Stefan Gafner, PhD told NutraIngredients-USA that the new bulletin on saffron adulteration was published while the trade show, which takes place annually in Anaheim, CA, was in progress last week. BAPP is cooperative venture of the American Herbal Pharmacopoeia, the National Center for Natural Products Research at the University of Mississippi, with the American Botanical Council, of which Gafner is also the chief science officer, as managing partner.
Saffron is one of the oldest botanical ingredients, with references in Assyrian botanical texts dating to the seventh century BCE. It is often regarded as the world’s most expensive spice. Saffron is first and foremost used in cooking, but also has uses as a dietary ingredient in the supplement trade. It has been studied most recently for boosts in mood and general quality of life.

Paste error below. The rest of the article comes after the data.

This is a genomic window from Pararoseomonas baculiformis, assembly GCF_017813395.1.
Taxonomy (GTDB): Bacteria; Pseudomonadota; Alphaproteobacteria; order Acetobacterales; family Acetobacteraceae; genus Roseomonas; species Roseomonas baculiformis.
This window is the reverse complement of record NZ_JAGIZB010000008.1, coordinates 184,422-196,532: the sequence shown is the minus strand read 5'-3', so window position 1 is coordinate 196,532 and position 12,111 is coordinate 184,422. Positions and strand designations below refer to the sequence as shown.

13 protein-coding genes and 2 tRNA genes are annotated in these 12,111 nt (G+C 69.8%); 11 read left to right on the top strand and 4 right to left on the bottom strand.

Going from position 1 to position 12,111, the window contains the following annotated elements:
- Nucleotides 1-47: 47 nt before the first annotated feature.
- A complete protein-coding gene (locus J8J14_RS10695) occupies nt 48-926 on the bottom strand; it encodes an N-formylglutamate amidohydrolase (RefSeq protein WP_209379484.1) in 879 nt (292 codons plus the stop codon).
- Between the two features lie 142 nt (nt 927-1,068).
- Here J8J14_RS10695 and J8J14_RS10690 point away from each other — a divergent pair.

Tiny source by weight
The ingredient consists of tiny tendril like stigmas (called saffron ‘threads’) taken from Crocus sativus flowers. The fact that only the tiniest fraction of the whole plant is used taken together with the fact that the tendrils must be harvested by hand and handled carefully accounts for the astronomical cost, which can approach $5,000 a kilo.
“That invites people to try to cheat by adding for example safflower or calendula petals that have the same color,” Gafner said. “We also learned that powdered saffron is sometimes diluted with paprika or turmeric powder.”
Gafner said the new document lays out the latest information on what kind of adulteration is taking place. It also gives pricing information, which can help suppliers spot ingredients that are offered at suspiciously low rates.